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Top 5 Video Game Machine Learning Bots (2020 Edition)

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Artificial intelligence (AI) and its subset machine learning (ML) have long been the preserve of experimental labs. However, over the past few years, both technologies have been moving from labs into tools that are available to everyone. One sector where this has been particularly noticeable is the development of video game machine learning bots. 

Deep learning – the technology that’s behind such devices as autonomous vehicles, natural language processing (NLP) and optical character recognition (OCR) – is beginning to make a strong impact, with labs such as DeepMind and its competitor OpenAI developing video game bots that are capable of beating professional players.

We’re moving closer and closer to the point at which immersive and intelligent AI-enabled games will become a reality. With access to the right tools, game developers could build sophisticated experiences able to respond according to player behaviour, with characters that develop and evolve over time.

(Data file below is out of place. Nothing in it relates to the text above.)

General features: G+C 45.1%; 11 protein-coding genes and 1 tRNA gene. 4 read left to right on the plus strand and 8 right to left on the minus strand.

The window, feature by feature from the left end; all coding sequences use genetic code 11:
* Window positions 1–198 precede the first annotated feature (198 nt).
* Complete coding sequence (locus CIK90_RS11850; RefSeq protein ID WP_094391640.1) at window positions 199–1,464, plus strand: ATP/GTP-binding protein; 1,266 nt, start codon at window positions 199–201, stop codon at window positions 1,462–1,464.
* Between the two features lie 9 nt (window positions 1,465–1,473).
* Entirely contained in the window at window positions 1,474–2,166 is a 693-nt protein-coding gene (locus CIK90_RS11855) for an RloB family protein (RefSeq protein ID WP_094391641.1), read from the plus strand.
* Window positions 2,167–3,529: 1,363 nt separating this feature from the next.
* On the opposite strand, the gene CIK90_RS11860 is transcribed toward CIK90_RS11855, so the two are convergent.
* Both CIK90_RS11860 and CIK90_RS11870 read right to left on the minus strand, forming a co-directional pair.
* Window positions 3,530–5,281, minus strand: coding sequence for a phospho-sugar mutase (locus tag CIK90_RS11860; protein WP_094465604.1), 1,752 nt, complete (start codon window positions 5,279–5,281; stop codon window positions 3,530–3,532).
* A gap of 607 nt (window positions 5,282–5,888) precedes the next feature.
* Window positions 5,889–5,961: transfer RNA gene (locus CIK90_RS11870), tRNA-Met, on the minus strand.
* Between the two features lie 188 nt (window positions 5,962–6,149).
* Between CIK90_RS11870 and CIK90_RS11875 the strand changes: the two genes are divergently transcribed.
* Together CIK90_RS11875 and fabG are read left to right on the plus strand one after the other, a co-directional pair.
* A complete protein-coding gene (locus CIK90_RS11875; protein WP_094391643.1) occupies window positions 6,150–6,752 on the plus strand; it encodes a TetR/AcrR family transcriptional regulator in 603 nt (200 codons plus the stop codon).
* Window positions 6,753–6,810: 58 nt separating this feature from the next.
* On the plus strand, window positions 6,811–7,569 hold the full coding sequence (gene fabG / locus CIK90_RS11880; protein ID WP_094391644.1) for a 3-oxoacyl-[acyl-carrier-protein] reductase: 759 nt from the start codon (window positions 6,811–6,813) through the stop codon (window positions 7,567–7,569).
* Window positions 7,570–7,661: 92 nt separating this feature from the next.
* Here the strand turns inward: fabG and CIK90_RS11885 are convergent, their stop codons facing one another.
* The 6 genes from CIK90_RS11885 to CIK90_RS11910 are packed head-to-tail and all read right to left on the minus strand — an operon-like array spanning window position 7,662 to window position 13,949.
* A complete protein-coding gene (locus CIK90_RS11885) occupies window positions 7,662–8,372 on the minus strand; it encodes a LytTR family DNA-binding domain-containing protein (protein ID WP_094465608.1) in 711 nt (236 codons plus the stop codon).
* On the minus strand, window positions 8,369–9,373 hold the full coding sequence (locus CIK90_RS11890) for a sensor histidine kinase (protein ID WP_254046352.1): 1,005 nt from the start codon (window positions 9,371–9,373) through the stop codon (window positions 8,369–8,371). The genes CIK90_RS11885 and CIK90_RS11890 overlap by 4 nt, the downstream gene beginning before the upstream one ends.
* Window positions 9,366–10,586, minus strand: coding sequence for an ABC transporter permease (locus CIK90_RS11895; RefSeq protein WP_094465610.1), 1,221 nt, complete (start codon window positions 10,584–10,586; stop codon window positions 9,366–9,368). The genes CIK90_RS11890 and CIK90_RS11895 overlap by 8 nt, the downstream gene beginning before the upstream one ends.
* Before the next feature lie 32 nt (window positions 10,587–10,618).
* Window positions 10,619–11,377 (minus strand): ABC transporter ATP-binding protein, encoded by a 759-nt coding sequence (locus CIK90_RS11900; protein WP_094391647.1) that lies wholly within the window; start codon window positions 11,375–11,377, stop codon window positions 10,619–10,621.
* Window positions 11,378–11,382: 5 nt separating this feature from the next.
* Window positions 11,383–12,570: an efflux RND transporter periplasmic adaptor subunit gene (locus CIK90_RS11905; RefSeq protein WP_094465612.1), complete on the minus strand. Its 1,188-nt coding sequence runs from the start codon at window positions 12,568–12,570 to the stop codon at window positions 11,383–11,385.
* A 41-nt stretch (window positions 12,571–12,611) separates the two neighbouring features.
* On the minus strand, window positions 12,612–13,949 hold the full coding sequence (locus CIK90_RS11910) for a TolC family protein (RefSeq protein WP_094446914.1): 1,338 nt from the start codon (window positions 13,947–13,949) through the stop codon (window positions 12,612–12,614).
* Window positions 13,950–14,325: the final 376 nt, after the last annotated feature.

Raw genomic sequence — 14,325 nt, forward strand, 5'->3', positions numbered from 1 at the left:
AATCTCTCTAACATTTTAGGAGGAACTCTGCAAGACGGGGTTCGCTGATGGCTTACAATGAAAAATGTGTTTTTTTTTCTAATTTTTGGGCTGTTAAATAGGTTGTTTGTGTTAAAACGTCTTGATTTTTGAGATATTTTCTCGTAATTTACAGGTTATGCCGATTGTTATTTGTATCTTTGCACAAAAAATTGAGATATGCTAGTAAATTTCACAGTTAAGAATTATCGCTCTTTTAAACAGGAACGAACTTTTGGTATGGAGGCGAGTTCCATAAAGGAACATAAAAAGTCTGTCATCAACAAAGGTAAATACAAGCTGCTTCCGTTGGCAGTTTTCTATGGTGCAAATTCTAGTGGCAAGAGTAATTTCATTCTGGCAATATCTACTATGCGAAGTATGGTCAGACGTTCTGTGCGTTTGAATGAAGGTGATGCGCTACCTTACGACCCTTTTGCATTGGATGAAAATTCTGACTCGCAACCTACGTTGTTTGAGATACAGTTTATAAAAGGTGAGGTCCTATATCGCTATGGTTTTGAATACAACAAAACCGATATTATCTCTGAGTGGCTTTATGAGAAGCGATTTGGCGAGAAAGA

Let’s take a look at the current state of artificial intelligence in video games.

Machine Learning In Video Game Bots
Photo by xresch on Pixabay

 

How Is Machine Learning Used In Video Games?

Before we get started, let’s take a quick look at video game machine learning and what the term actually implies. Machine learning, as we mentioned above, is a subset of artificial intelligence that uses algorithms and statistical models to enable machines to make informed decisions. Artificial intelligence, on the other hand, is the whole science of teaching machines to think like humans.